SHC dismiss petitions challenging holding of office by Officer of Sales Tax

KARACHI: Five identical petitions filed by different companies including Sahib Din Logistics, SS Corporation, Syed Murtaza Ali Jaffery, Syed Mehdi Abbas Jaffery and Syed Aqeel Abbas Rizvi challenging authority of Sales Tax Officer who issued notices under section 37 of the Sales Tax Act 1990.

The petitions in the nature of writ of quo warranto questioned the basis of holding office and the court was prayed to set aside the impunged notices.

The bench after hearing Aqeel Ahmed Khan advocate appearing for the petitioners dismissed the same holding that counsel failed to make a case.

Following is the text of judgment:

JUDGMENT authored by Justice Agha Faisal)

“ The petitioners have in essence challenged the authority of the officer, having issued notices thereto under section 37 of the Sales Tax Act 1990 (“Impugned Notices”), to hold office; and predicated upon the said challenge sought for the Impugned Notices to be set aside. The petitions were heard and reserved upon this solitary contention and shall be determined vide this common judgment.

2. Briefly stated, the Impugned Notices were issued to the petitioners in respect of an inquiry pertaining to issuance / utilization of fake / flying invoices. Instead of participating in the inquiry, as required vide the Impugned Notices, CP D 147 of 2020 and connected petitions. The petitioners preferred the present petitions, wherein ad interim orders were obtained that subsist till date.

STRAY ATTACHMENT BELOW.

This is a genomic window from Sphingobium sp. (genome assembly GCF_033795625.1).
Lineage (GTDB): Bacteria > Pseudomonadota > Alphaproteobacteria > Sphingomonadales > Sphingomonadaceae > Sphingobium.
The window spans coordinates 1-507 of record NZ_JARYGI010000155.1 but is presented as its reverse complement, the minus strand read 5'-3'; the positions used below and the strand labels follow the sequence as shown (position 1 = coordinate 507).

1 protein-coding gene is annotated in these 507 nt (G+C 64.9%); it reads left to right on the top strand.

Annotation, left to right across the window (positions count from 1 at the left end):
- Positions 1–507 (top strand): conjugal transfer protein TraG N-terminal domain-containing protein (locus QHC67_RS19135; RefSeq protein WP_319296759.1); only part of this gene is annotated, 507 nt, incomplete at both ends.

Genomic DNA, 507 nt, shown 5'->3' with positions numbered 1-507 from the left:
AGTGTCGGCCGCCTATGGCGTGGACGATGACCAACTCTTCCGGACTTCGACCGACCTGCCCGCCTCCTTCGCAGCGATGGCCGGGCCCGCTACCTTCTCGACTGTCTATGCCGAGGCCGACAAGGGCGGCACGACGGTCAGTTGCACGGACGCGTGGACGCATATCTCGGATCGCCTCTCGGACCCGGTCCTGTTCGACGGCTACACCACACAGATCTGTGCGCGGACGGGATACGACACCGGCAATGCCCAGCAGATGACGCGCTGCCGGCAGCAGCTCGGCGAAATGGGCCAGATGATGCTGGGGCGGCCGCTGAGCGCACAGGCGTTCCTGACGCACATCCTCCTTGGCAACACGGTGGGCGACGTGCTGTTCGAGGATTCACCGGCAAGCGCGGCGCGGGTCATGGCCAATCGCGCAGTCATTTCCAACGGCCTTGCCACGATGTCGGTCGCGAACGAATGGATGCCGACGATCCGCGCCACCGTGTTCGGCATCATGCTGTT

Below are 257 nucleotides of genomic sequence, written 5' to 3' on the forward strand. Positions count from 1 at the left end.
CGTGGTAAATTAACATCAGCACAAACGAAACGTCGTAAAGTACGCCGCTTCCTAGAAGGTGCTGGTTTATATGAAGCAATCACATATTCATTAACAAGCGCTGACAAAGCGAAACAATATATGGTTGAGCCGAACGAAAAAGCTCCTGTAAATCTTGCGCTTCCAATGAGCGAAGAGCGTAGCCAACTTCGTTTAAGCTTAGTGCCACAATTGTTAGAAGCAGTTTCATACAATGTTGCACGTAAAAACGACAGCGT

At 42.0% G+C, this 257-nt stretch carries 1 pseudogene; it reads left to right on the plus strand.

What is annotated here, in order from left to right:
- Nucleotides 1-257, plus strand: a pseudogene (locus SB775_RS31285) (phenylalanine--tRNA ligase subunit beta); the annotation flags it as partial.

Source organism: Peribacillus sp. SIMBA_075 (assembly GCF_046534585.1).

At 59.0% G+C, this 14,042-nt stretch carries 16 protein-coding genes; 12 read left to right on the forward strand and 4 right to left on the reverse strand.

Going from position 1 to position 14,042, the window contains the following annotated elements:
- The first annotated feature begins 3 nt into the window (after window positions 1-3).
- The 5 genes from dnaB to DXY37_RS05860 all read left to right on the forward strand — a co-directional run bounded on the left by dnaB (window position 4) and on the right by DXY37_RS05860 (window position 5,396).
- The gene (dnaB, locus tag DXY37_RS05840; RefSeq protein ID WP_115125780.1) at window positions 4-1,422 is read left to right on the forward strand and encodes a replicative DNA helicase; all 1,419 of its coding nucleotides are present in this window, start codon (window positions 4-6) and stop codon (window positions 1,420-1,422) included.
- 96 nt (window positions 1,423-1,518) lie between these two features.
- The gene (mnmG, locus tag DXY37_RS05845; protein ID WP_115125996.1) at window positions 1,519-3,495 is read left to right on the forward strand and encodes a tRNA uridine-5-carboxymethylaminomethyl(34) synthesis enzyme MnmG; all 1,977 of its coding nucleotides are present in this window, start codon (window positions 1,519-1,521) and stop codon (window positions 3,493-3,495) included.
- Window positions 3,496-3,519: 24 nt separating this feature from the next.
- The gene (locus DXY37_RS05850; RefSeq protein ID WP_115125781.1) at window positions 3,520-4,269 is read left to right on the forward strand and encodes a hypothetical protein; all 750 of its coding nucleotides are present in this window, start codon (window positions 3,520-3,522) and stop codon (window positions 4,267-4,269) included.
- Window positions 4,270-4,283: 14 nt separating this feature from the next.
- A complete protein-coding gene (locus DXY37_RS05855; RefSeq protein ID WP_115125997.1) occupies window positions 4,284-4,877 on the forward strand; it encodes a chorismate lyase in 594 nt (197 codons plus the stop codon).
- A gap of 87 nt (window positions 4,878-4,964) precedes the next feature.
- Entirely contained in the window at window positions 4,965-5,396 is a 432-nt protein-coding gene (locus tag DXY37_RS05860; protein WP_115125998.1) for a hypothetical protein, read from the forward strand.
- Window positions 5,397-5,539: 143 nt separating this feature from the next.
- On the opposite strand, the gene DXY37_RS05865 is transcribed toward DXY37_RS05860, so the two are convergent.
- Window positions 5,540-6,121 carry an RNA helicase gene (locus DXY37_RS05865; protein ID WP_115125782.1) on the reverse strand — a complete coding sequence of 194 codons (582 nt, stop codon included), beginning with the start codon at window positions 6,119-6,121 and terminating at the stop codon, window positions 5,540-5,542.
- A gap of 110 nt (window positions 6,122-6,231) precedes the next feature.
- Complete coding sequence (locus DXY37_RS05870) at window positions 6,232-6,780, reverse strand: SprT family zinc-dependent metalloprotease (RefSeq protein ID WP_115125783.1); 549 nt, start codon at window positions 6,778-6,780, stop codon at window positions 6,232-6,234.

3. The crux of the petitioners’ case was that the issuing officer, of the Impugned Notices, was not appointed in accordance with section 30A1 of the Sales Tax Act 1990 (“Act”). It was contended that the officer ought to have been appointed by the Federal Board of Revenue (“FBR”) as an additional director and since the said officer was not so appointed; hence, the Impugned Notices merited being quashed.

4. The learned counsel for the respondents articulated that functions, jurisdiction and powers of the offices of the Directorate General Intelligence & Investigation – Inland Revenue were duly prescribed and the petitioners had raised no cavil in such regard. The officer, having issued the Impugned Notices, was duly appointed to his office by the FBR; however, such an appointment could not be interpreted to only signify fresh recruitment, as the same was essentially the prerogative of the Public Service Commission. Learned counsel shed light upon the competitive examination process for civil servants, their subsequent distribution into cadres and promotion therein. It was concluded that the petitioners were seeking to abjure their legal duty in the garb of the present petitions, essentially seeking the writ of quo warranto.